Glynn hopes to be on Team GB proper before the year ends. Currently undergoing the assessments required, a place on the squad would change everything. Trips to tournaments and more are paid for. Without the privileged position, the life of an amateur boxer is hard. And expensive:

“There are a lot of costs involved as well. I can’t get a lot of fights in England, I flew out to Eindhoven a few weeks ago and that cost me £1200. I have to do that to box the top-level girls. I boxed the Dutch number one, the German National Champion and the African Games silver medallist. To get that sort of experience you have to go and fight abroad, and I have to pay for that myself.”

To help fund her passion Glynn holds down multiple jobs. A welcomed new sponsor, Vaughtons, has recently come on board, which Glynn greatly appreciates. Glynn works three jobs, and is studying at the same time:

“I’ve got three part-time jobs. I work as a waitress at a local Beefeater doing breakfasts and some nights. I work at the cricket club in the bar. And I work at the local boxing club two days a week helping with the women’s boxing class. I also train twice a day and I am doing a degree with the Open University in Business Management and Marketing.”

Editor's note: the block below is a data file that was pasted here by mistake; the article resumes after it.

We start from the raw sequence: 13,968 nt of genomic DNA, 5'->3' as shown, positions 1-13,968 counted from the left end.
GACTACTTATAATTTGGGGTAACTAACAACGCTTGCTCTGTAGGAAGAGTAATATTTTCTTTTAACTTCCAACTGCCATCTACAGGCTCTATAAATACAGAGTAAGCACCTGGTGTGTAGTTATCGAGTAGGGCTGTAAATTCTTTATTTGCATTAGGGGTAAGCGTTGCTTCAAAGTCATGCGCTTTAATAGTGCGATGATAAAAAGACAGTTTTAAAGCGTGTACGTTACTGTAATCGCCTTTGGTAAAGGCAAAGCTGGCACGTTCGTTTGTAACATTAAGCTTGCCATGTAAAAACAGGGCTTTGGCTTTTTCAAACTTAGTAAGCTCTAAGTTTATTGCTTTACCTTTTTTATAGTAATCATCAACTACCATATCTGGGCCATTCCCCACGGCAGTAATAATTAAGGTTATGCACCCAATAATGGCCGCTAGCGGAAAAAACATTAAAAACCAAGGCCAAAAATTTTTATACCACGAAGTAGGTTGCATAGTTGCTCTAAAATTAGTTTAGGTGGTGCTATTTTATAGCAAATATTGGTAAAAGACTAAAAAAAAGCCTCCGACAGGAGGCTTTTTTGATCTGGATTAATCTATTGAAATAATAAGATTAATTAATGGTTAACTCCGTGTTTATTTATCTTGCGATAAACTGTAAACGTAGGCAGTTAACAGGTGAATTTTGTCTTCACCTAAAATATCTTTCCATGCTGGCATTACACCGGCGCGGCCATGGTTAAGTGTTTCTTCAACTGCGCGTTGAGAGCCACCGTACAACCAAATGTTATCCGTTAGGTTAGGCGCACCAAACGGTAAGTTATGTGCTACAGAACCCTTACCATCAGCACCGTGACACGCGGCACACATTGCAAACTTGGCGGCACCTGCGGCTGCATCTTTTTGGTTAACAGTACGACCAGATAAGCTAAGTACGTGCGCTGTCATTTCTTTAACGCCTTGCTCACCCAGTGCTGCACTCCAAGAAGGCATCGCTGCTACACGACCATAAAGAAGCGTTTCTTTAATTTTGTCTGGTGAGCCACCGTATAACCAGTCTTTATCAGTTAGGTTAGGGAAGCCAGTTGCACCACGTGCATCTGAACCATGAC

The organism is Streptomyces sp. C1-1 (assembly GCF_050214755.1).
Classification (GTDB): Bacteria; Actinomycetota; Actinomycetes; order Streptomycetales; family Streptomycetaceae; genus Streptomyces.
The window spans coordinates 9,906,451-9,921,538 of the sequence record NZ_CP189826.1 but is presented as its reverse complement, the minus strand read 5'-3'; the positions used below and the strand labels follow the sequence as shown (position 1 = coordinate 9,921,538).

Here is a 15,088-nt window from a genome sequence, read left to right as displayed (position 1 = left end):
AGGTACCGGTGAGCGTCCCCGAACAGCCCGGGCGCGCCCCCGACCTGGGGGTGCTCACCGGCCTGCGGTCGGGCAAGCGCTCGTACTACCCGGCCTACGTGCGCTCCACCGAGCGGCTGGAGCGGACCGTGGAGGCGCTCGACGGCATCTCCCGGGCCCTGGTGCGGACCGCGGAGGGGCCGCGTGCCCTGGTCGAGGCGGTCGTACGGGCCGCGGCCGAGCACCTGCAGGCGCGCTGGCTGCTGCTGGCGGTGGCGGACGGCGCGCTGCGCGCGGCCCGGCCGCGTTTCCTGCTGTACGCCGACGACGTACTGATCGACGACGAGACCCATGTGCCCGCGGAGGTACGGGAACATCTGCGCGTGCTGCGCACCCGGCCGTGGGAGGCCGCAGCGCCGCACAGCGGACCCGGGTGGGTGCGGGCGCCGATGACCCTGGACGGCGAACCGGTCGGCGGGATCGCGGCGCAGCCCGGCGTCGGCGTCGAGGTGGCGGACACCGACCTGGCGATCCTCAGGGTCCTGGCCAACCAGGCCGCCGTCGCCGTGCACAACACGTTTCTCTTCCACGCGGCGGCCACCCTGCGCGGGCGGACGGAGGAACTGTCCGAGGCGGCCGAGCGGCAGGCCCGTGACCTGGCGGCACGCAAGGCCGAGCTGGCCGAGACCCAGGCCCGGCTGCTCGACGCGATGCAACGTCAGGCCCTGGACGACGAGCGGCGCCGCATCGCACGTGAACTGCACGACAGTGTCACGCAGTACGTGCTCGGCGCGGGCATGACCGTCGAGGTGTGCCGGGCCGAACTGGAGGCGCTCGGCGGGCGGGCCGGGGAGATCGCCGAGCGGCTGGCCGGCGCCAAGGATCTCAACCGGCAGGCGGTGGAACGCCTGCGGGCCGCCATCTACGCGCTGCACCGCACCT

The importance of Pete Glynn should never be forgotten in his daughters story. Sadly Pete is suffering with incurable bone cancer, but Elise cites her father as the reason she gets up in a morning, and boxing gives her father a purpose. They are as close as any father and daughter could possibly be. Elise says her father is the strongest person she knows. A story beyond tragic. But you sense boxing has given them hope to ease the obvious pain.

A golden future lies ahead for Glynn, a young fighter at 20, who has everything ahead of her. A serious talent who you feel is just getting started.


2016 Junior National Champion 54kg
2016 European Junior Bronze Medal
2016 GB Tri Nation Champion

2017 Junior National Champion 54kg
2017 European Junior Gold Medal
2017 GB Tri Nation Champion

2018 Youth National Champion 57kg
2018 GB Tri Nation Champion

2019 Youth National Champion 57kg
2019 GB Tri Nation Champion

2022 Elite Senior 57kg Champion
2022 GB Tri Nations Champion